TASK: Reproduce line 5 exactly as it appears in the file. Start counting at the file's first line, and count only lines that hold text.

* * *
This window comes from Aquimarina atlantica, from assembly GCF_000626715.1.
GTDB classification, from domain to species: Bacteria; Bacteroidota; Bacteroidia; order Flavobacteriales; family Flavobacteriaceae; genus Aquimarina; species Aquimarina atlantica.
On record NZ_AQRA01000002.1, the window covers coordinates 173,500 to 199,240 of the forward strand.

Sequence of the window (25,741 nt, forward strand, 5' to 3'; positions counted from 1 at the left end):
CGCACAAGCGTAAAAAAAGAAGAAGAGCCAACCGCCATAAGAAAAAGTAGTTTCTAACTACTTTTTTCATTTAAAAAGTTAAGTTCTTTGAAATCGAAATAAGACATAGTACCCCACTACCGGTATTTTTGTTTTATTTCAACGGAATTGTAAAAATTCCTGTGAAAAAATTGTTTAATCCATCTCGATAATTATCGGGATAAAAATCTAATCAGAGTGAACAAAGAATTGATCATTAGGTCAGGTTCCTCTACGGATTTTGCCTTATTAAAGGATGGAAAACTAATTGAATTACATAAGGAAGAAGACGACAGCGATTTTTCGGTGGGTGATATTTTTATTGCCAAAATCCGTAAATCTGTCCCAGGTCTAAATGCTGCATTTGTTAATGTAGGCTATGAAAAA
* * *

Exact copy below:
CGCACAAGCGTAAAAAAAGAAGAAGAGCCAACCGCCATAAGAAAAAGTAGTTTCTAACTACTTTTTTCATTTAAAAAGTTAAGTTCTTTGAAATCGAAATAAGACATAGTACCCCACTACCGGTATTTTTGTTTTATTTCAACGGAATTGTAAAAATTCCTGTGAAAAAATTGTTTAATCCATCTCGATAATTATCGGGATAAAAATCTAATCAGAGTGAACAAAGAATTGATCATTAGGTCAGGTTCCTCTACGGATTTTGCCTTATTAAAGGATGGAAAACTAATTGAATTACATAAGGAAGAAGACGACAGCGATTTTTCGGTGGGTGATATTTTTATTGCCAAAATCCGTAAATCTGTCCCAGGTCTAAATGCTGCATTTGTTAATGTAGGCTATGAAAAA